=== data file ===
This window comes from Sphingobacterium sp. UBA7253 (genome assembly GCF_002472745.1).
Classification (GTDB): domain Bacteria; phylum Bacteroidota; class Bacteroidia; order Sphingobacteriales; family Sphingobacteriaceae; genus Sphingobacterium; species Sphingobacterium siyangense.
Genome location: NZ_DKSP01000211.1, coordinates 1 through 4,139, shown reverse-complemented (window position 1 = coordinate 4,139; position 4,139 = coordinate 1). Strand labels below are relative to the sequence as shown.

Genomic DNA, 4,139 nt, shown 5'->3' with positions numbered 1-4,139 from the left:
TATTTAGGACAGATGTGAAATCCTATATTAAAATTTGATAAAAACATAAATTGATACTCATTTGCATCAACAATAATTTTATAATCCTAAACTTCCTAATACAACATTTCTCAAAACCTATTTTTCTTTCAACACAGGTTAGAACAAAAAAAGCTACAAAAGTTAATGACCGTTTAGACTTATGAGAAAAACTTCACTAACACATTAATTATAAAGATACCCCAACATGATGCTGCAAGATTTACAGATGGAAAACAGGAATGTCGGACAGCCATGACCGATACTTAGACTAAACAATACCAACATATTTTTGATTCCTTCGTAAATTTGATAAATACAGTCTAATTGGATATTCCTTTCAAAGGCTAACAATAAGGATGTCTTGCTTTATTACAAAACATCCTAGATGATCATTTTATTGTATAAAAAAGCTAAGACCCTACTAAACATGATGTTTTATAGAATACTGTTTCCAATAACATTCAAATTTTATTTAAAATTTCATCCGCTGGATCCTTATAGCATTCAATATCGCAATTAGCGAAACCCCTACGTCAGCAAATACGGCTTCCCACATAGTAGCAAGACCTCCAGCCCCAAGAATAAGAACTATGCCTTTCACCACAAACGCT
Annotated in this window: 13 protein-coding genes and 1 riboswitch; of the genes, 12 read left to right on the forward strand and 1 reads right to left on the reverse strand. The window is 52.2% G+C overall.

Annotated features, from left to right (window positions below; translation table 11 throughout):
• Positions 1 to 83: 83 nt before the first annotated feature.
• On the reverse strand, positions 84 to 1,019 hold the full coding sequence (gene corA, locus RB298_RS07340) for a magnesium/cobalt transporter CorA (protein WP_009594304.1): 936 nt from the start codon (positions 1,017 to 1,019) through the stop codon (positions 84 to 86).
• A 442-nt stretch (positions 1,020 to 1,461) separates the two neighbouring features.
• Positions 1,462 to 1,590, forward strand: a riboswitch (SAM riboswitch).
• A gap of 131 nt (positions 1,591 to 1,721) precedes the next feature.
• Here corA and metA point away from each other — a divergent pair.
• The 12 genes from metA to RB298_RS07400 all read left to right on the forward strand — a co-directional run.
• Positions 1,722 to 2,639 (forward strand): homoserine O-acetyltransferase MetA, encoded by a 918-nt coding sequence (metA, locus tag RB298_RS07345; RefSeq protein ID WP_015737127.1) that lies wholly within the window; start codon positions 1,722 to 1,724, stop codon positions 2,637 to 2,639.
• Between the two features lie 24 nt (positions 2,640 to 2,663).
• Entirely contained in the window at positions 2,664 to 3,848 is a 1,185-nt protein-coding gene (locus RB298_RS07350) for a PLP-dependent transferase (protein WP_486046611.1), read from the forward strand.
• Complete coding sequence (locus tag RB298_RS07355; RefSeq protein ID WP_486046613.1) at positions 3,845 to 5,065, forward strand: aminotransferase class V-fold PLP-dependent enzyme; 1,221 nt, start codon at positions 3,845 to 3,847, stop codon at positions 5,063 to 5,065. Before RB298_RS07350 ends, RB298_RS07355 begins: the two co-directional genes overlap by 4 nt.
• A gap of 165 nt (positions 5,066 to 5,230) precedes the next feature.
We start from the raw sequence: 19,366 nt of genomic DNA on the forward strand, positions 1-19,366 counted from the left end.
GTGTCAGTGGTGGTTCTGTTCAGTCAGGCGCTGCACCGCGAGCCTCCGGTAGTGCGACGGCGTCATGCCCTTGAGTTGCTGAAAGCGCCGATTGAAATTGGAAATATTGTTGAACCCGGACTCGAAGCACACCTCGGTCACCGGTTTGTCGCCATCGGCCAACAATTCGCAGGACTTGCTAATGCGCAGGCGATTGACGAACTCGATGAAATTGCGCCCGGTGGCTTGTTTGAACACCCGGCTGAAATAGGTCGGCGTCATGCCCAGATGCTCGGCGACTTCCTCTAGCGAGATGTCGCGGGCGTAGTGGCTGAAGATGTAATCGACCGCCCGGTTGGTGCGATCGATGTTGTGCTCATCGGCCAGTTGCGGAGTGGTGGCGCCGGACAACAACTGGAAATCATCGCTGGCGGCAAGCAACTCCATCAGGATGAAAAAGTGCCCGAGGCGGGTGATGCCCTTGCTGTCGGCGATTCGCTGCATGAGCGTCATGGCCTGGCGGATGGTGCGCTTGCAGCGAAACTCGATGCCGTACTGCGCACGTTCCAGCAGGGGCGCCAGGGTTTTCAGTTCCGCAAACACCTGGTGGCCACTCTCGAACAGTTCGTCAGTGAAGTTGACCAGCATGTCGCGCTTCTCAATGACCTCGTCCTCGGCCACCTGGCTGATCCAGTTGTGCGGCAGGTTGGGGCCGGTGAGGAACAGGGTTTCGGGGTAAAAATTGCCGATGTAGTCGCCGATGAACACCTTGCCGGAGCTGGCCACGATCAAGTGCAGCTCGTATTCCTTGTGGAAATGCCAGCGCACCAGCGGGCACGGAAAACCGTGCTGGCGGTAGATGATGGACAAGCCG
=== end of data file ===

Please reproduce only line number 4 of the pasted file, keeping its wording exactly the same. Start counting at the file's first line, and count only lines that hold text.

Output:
Genomic DNA, 4,139 nt, shown 5'->3' with positions numbered 1-4,139 from the left: